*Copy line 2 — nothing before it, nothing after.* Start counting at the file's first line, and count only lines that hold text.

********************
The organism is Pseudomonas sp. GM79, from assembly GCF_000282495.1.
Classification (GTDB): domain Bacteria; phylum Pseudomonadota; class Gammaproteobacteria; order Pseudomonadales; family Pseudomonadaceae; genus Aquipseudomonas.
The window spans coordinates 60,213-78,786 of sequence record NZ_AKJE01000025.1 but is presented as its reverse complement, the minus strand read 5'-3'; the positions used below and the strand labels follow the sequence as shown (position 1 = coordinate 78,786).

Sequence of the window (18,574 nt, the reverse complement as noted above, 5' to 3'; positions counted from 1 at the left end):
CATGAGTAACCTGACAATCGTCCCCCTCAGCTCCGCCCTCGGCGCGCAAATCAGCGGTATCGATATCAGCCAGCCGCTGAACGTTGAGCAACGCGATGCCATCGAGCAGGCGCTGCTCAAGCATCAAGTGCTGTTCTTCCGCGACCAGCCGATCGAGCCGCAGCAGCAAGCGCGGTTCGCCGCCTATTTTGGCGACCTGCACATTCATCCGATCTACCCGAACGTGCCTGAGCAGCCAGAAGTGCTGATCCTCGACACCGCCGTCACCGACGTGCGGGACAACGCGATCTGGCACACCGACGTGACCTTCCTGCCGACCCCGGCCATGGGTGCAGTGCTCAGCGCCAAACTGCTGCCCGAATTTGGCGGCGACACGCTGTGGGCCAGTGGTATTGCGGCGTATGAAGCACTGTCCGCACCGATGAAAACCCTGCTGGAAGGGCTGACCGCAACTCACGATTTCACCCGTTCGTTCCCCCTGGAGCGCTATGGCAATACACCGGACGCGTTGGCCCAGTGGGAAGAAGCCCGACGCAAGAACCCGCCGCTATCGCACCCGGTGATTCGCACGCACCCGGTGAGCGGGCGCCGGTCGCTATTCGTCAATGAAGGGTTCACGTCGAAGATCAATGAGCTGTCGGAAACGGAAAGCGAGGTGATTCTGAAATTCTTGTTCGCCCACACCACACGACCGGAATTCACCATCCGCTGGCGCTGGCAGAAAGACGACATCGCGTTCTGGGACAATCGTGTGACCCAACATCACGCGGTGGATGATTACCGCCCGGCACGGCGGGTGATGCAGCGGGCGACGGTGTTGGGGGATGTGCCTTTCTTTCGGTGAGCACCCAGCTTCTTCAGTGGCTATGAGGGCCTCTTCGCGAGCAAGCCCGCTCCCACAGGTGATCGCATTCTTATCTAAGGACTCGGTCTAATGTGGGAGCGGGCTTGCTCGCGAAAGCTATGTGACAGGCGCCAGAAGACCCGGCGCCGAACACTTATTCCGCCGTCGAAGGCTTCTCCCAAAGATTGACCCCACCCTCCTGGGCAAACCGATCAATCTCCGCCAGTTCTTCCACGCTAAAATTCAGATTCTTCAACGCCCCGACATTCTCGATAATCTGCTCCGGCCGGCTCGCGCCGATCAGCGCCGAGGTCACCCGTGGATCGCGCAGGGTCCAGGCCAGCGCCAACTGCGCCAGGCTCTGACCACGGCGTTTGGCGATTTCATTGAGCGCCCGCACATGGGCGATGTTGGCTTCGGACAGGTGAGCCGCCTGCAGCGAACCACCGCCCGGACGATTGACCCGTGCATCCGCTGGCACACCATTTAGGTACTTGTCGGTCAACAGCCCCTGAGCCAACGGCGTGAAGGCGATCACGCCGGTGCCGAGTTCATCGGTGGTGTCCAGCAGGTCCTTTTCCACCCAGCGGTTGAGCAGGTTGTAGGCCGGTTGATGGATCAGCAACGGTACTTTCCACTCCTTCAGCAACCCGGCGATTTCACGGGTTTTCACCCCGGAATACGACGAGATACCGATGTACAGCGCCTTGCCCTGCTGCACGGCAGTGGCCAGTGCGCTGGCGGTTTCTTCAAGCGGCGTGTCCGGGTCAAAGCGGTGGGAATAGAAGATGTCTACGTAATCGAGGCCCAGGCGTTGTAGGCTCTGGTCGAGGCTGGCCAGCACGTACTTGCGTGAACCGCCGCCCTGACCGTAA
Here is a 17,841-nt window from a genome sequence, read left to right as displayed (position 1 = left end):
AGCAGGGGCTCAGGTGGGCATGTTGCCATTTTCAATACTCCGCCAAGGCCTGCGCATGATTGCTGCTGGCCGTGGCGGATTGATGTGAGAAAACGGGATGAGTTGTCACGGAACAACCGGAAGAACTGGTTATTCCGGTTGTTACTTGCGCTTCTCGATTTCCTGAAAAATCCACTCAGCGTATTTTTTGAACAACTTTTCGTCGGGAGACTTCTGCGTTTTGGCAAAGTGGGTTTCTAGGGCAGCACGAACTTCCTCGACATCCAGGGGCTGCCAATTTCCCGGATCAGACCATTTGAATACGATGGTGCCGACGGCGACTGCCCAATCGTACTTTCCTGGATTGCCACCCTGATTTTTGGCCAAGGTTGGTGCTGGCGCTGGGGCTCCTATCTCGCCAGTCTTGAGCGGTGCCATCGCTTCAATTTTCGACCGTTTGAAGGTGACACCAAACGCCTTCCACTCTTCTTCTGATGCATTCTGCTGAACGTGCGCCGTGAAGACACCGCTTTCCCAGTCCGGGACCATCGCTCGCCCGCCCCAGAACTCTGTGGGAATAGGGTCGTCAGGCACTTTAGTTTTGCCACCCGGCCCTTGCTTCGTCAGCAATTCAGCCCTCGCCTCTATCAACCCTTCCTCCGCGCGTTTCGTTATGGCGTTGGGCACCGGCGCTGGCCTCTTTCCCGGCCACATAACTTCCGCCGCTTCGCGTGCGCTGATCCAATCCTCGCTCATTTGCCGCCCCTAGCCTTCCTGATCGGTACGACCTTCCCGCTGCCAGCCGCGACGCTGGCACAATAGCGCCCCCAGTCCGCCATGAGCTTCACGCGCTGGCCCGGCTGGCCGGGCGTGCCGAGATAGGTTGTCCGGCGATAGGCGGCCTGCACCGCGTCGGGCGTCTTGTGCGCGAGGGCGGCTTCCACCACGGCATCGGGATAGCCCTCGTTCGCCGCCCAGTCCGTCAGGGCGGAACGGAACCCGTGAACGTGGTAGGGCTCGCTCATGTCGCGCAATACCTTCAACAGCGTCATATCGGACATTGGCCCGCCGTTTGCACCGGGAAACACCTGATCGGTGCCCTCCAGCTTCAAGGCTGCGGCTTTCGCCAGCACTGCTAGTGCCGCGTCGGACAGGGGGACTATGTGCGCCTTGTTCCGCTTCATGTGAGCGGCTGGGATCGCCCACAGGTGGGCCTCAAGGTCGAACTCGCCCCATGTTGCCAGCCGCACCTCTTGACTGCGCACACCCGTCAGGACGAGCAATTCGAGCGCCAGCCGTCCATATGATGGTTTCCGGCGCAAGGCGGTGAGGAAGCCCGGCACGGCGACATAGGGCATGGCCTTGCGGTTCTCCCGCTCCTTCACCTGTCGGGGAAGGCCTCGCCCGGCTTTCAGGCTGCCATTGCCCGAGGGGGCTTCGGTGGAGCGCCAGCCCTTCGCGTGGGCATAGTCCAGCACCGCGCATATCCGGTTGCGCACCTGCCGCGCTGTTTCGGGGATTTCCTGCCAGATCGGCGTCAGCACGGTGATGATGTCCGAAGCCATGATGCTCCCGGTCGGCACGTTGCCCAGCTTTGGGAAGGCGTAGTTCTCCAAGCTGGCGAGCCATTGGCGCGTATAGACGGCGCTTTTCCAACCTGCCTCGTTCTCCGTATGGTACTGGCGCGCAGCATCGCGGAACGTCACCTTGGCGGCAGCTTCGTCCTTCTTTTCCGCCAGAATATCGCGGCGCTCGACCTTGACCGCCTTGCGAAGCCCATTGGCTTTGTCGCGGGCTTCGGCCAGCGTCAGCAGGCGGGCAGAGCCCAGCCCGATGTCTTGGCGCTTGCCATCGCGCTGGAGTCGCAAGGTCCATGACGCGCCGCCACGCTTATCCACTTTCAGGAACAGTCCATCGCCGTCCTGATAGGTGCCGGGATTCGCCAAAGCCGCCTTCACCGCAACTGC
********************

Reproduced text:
Classification (GTDB): domain Bacteria; phylum Pseudomonadota; class Gammaproteobacteria; order Pseudomonadales; family Pseudomonadaceae; genus Aquipseudomonas.